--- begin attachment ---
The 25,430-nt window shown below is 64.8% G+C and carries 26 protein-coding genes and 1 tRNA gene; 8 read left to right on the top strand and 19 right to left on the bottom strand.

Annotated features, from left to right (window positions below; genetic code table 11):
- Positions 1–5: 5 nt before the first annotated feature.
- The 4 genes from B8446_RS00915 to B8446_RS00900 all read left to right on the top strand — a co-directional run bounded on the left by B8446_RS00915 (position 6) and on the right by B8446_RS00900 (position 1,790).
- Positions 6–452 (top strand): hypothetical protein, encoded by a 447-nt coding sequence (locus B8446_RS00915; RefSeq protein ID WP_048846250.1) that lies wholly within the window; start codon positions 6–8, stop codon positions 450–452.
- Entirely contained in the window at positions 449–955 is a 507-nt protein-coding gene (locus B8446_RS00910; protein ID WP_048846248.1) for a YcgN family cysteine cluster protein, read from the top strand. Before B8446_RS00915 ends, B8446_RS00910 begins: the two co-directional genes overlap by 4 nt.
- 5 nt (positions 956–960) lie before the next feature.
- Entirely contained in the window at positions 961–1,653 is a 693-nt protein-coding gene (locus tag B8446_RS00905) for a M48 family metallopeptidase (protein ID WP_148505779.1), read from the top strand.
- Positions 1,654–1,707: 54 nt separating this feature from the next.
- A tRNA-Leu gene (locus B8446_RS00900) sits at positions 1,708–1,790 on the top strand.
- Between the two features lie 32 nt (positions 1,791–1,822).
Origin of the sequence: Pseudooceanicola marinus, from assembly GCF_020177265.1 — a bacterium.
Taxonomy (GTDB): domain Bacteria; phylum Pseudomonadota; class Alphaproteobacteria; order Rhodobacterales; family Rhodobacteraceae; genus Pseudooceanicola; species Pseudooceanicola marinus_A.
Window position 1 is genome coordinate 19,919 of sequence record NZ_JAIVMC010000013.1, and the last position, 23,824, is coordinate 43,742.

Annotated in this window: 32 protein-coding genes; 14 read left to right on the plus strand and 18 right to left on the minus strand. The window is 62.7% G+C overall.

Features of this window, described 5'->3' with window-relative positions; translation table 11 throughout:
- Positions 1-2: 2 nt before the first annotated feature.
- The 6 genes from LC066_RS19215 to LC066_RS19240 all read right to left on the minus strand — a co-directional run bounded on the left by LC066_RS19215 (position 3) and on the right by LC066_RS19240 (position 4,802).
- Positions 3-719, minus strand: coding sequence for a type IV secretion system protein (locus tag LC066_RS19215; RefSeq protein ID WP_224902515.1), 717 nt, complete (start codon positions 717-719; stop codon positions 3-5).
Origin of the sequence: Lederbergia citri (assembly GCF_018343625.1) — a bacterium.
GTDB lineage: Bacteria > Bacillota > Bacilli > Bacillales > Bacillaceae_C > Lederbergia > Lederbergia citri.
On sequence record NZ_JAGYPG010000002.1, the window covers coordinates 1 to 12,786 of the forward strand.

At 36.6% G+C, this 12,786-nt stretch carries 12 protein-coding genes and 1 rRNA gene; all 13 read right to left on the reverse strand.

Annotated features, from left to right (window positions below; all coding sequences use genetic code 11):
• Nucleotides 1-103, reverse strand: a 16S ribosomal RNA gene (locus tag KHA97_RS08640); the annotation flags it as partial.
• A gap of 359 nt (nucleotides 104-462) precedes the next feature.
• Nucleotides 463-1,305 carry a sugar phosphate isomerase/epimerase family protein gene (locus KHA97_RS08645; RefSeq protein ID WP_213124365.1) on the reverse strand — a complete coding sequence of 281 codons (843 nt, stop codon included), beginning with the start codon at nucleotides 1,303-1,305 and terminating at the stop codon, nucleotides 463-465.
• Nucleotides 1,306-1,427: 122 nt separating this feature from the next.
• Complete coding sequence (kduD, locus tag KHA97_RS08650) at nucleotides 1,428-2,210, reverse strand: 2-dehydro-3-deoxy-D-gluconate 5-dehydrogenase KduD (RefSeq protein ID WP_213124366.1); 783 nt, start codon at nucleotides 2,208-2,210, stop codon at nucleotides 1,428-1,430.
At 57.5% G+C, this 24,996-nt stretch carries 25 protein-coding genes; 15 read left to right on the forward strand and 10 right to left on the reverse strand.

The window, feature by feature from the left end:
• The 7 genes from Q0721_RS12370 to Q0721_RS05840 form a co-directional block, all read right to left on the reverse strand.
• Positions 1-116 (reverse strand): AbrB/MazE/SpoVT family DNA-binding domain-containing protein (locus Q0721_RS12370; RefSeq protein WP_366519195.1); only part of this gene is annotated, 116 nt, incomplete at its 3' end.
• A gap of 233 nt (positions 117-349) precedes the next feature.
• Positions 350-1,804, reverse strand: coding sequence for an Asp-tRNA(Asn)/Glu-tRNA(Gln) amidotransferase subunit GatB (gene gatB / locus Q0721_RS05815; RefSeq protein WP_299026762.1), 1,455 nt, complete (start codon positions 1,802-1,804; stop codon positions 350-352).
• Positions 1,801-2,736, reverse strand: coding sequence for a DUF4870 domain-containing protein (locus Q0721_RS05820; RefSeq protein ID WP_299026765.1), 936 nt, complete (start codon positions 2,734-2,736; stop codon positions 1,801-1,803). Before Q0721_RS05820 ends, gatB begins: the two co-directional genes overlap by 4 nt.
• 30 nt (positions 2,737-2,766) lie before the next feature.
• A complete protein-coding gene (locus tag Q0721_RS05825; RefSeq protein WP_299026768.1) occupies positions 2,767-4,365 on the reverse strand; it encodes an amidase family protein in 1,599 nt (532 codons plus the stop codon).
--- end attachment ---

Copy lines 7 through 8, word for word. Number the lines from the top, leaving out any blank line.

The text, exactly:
- 5 nt (positions 956–960) lie before the next feature.
- Entirely contained in the window at positions 961–1,653 is a 693-nt protein-coding gene (locus tag B8446_RS00905) for a M48 family metallopeptidase (protein ID WP_148505779.1), read from the top strand.